Ashtottaram 24) OṀ SANYĀSITVABHŨMYAI NAMAH:
ॐ संन्यासित्वभूम्यै नमः
(Sanyāsam: Renunciation, dispassion)
The path of Sanyasa is beset with many difficulties. But it is full of joy and bliss and is smooth for the man of firm determination, patience, and fortitude.
There is a misunderstanding among Hindus that sanyāsam means leaving everything and sitting in a cave with eyes and nose closed. But the actual meaning is dispassion towards materials and relationships which become bondage and the cause for saṃsāra (cycle of birth and death). It is okay to possess materials but one should not be possessed by them.
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Of the four stages of life, technically called the ‘āsramas’ (brahmacharya, gruhastham, vānaprastham, and sanyāsam), it is the fourth. In sādhana chatushṭayam (four-fold spiritual discipline), sanyāsam is the second one. It’s natural for the wise with enlightenment to feel dispassion about the material world and it comes with Self-knowledge which leads to liberation.
There are four types of sanyāsam: 1) Vairāgyam (dispassion) 2) Jnāna sanyāsam 3) Jnāna vairāgyam, and 4) Karma sanyāsam. In vairāgyam, there are three types: Kartrutva tyāgam, sanga tyāgam and phala tyāgam. Sanyasis are of six types: 1) Kutīchaka 2) Bahudaka 3) Hamsa 4) Paramahamsa 5) Turīyata, and 6) Avadhūta.
During the Kurukshetra war, Arjuna showed vairāgyam to kill his family members, relatives, friends, and teachers. Lord Sri Krishna taught him the karma sanyāsam through the Bhagavadgīta. For Arjuna’s doubt whether doing one’s karma is greater or sanyāsatvam is greater. Sri Krishna answered that ‘one should perform according to his mental maturity, own duty and circumstances; and that one path doesn’t fit all.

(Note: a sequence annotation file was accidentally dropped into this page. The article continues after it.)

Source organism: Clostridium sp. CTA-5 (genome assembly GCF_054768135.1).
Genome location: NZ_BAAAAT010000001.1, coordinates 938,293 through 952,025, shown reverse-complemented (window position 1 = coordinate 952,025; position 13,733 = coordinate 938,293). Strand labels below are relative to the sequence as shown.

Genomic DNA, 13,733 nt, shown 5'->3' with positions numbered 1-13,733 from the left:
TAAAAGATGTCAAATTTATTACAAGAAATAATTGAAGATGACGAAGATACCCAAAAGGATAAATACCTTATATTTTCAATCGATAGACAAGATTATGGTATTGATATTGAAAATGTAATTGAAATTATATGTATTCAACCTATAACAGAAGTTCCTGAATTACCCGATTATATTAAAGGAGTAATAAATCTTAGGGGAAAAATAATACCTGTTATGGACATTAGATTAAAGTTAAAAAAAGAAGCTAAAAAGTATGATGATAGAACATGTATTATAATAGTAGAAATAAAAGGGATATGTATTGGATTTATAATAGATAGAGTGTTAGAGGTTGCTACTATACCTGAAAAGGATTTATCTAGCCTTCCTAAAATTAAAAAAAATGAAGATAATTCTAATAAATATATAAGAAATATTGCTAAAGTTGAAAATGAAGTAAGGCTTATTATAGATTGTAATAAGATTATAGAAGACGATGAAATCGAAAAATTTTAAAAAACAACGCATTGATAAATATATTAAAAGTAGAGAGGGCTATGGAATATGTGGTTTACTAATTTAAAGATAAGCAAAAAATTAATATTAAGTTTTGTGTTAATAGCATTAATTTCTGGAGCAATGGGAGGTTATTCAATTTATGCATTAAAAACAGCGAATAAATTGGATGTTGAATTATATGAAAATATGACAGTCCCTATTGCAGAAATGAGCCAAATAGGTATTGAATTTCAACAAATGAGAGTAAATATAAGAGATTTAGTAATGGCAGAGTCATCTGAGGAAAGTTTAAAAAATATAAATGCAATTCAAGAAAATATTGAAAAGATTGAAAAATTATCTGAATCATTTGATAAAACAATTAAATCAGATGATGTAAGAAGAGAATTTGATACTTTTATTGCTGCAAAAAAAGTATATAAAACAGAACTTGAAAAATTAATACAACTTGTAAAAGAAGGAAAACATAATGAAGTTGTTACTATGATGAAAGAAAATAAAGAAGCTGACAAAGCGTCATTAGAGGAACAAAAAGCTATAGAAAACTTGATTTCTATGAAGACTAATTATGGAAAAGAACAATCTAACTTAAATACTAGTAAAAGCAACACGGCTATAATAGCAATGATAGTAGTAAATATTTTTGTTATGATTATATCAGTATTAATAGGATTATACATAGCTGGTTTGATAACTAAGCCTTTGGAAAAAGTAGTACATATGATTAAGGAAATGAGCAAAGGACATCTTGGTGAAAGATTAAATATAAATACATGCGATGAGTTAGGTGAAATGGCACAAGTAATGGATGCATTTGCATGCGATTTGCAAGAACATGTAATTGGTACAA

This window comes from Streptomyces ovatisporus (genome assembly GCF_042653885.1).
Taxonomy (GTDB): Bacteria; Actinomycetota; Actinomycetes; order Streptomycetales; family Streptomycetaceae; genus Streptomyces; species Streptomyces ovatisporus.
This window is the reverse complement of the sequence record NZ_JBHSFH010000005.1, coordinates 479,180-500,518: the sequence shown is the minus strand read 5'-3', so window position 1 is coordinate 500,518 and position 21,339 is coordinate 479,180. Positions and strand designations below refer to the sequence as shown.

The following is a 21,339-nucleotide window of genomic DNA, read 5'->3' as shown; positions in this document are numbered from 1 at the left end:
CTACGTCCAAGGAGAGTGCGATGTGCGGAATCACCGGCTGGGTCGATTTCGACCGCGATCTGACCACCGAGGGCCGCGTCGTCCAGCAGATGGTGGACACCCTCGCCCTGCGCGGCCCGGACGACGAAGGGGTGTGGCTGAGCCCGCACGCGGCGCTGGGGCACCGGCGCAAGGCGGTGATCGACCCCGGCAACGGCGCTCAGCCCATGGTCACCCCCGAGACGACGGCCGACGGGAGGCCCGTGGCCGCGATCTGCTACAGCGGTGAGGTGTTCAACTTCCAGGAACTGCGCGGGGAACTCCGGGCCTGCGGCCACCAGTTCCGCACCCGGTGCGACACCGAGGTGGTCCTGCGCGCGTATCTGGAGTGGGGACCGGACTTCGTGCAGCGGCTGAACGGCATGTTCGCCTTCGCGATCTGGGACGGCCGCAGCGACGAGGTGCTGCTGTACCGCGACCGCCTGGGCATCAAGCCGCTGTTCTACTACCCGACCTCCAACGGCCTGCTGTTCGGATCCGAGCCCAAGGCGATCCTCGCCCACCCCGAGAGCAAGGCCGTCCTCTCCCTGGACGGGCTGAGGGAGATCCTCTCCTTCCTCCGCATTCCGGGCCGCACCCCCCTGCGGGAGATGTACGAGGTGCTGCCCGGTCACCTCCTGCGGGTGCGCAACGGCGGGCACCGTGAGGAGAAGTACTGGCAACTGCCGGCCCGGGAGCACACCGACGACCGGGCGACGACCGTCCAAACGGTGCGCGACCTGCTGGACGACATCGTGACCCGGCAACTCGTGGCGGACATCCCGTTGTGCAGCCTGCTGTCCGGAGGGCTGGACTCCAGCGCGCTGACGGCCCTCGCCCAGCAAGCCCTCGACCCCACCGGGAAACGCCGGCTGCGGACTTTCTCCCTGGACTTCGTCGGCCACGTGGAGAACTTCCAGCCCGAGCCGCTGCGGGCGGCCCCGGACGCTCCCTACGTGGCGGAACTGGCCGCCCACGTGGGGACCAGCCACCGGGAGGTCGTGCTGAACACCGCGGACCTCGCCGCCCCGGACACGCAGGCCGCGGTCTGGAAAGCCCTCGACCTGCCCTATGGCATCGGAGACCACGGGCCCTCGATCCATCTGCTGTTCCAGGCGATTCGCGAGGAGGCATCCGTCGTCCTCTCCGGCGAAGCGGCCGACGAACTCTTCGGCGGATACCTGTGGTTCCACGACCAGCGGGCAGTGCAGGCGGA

‘ Many pundits wrote commentaries on the Bhagavadgīta in thousands of different ways based on their own understanding and sometimes based on political, social, and other agendas.
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Sanyāsitvam teaches that the external world we see, which has form, and name, is bound to be destroyed in time and nothing is eternal except our Self (Soul) which happens to be Parabrahman. The one who recognizes take sanyāsatvam no matter what stage of life, he or she is in. The ochre robe the sanyāsis wear is merely symbolic and represents the dispassion of the person who took that oath.
Since the body is the temple and it is the only vehicle we have to accomplish the goal of liberation, sanyāsis take food only enough to sustain their bodies. We see these sādhus wearing orange clothes in every village, town, and city throughout India, especially in places like Riṣhikesh, Kāshi, and Haridwar. People offer food to them with utmost respect knowing that this sanyāsis have renounced their families and every material thing in order to pursue their goal of liberation through vairāgyam.
Our motherland which practices dispassion and renunciation is none other than ‘Sanyāsitva Bhūmi.’
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